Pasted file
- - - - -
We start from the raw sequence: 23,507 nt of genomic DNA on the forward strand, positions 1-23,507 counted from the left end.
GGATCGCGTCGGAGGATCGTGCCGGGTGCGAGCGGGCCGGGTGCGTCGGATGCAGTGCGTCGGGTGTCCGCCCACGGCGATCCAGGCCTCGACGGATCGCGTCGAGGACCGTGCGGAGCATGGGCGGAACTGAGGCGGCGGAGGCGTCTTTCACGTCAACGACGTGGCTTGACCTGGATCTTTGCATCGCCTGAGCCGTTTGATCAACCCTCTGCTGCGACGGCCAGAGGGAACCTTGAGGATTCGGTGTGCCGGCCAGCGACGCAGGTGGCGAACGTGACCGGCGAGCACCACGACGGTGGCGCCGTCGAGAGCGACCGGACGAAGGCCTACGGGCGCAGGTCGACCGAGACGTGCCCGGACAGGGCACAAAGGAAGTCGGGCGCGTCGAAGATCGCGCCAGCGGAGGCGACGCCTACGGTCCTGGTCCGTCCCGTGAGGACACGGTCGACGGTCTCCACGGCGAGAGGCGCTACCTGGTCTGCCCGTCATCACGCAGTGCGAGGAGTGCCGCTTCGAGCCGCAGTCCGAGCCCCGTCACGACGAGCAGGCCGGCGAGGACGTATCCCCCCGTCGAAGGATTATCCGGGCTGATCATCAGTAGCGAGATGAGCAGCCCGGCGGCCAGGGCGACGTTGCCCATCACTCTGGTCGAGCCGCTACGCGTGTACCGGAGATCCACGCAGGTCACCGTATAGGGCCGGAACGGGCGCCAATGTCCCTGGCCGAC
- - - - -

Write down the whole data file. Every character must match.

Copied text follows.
We start from the raw sequence: 23,507 nt of genomic DNA on the forward strand, positions 1-23,507 counted from the left end.
GGATCGCGTCGGAGGATCGTGCCGGGTGCGAGCGGGCCGGGTGCGTCGGATGCAGTGCGTCGGGTGTCCGCCCACGGCGATCCAGGCCTCGACGGATCGCGTCGAGGACCGTGCGGAGCATGGGCGGAACTGAGGCGGCGGAGGCGTCTTTCACGTCAACGACGTGGCTTGACCTGGATCTTTGCATCGCCTGAGCCGTTTGATCAACCCTCTGCTGCGACGGCCAGAGGGAACCTTGAGGATTCGGTGTGCCGGCCAGCGACGCAGGTGGCGAACGTGACCGGCGAGCACCACGACGGTGGCGCCGTCGAGAGCGACCGGACGAAGGCCTACGGGCGCAGGTCGACCGAGACGTGCCCGGACAGGGCACAAAGGAAGTCGGGCGCGTCGAAGATCGCGCCAGCGGAGGCGACGCCTACGGTCCTGGTCCGTCCCGTGAGGACACGGTCGACGGTCTCCACGGCGAGAGGCGCTACCTGGTCTGCCCGTCATCACGCAGTGCGAGGAGTGCCGCTTCGAGCCGCAGTCCGAGCCCCGTCACGACGAGCAGGCCGGCGAGGACGTATCCCCCCGTCGAAGGATTATCCGGGCTGATCATCAGTAGCGAGATGAGCAGCCCGGCGGCCAGGGCGACGTTGCCCATCACTCTGGTCGAGCCGCTACGCGTGTACCGGAGATCCACGCAGGTCACCGTATAGGGCCGGAACGGGCGCCAATGTCCCTGGCCGAC